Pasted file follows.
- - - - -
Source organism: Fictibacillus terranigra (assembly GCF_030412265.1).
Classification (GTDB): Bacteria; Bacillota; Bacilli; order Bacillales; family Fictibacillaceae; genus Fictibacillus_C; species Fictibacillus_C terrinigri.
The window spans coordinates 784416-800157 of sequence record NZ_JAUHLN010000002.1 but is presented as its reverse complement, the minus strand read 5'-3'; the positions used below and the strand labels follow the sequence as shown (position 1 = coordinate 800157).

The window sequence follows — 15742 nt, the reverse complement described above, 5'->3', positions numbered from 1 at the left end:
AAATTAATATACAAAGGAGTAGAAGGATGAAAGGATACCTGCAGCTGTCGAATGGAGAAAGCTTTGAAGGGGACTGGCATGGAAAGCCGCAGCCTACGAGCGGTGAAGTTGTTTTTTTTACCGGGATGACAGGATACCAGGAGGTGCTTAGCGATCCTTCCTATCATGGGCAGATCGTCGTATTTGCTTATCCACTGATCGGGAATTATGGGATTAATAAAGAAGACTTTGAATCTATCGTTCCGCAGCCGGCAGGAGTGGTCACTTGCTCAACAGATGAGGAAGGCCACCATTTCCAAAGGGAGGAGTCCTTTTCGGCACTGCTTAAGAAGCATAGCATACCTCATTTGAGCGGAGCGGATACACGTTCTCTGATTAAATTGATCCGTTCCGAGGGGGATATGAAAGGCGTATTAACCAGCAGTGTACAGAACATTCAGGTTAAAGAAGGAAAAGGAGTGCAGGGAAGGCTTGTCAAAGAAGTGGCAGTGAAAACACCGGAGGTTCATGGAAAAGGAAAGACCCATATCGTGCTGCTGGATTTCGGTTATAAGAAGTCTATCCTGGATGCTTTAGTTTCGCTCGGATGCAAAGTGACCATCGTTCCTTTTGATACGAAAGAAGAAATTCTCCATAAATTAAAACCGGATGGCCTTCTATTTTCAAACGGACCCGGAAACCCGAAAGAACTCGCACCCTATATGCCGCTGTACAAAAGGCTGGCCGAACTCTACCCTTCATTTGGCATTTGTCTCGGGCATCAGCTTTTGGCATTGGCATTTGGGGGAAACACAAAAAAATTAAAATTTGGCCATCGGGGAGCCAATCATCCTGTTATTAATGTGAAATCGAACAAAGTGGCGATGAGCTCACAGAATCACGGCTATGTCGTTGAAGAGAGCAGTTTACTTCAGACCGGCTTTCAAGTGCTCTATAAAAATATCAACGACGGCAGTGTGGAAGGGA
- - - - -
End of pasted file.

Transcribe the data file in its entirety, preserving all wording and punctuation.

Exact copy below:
Source organism: Fictibacillus terranigra (assembly GCF_030412265.1).
Classification (GTDB): Bacteria; Bacillota; Bacilli; order Bacillales; family Fictibacillaceae; genus Fictibacillus_C; species Fictibacillus_C terrinigri.
The window spans coordinates 784416-800157 of sequence record NZ_JAUHLN010000002.1 but is presented as its reverse complement, the minus strand read 5'-3'; the positions used below and the strand labels follow the sequence as shown (position 1 = coordinate 800157).

The window sequence follows — 15742 nt, the reverse complement described above, 5'->3', positions numbered from 1 at the left end:
AAATTAATATACAAAGGAGTAGAAGGATGAAAGGATACCTGCAGCTGTCGAATGGAGAAAGCTTTGAAGGGGACTGGCATGGAAAGCCGCAGCCTACGAGCGGTGAAGTTGTTTTTTTTACCGGGATGACAGGATACCAGGAGGTGCTTAGCGATCCTTCCTATCATGGGCAGATCGTCGTATTTGCTTATCCACTGATCGGGAATTATGGGATTAATAAAGAAGACTTTGAATCTATCGTTCCGCAGCCGGCAGGAGTGGTCACTTGCTCAACAGATGAGGAAGGCCACCATTTCCAAAGGGAGGAGTCCTTTTCGGCACTGCTTAAGAAGCATAGCATACCTCATTTGAGCGGAGCGGATACACGTTCTCTGATTAAATTGATCCGTTCCGAGGGGGATATGAAAGGCGTATTAACCAGCAGTGTACAGAACATTCAGGTTAAAGAAGGAAAAGGAGTGCAGGGAAGGCTTGTCAAAGAAGTGGCAGTGAAAACACCGGAGGTTCATGGAAAAGGAAAGACCCATATCGTGCTGCTGGATTTCGGTTATAAGAAGTCTATCCTGGATGCTTTAGTTTCGCTCGGATGCAAAGTGACCATCGTTCCTTTTGATACGAAAGAAGAAATTCTCCATAAATTAAAACCGGATGGCCTTCTATTTTCAAACGGACCCGGAAACCCGAAAGAACTCGCACCCTATATGCCGCTGTACAAAAGGCTGGCCGAACTCTACCCTTCATTTGGCATTTGTCTCGGGCATCAGCTTTTGGCATTGGCATTTGGGGGAAACACAAAAAAATTAAAATTTGGCCATCGGGGAGCCAATCATCCTGTTATTAATGTGAAATCGAACAAAGTGGCGATGAGCTCACAGAATCACGGCTATGTCGTTGAAGAGAGCAGTTTACTTCAGACCGGCTTTCAAGTGCTCTATAAAAATATCAACGACGGCAGTGTGGAAGGGA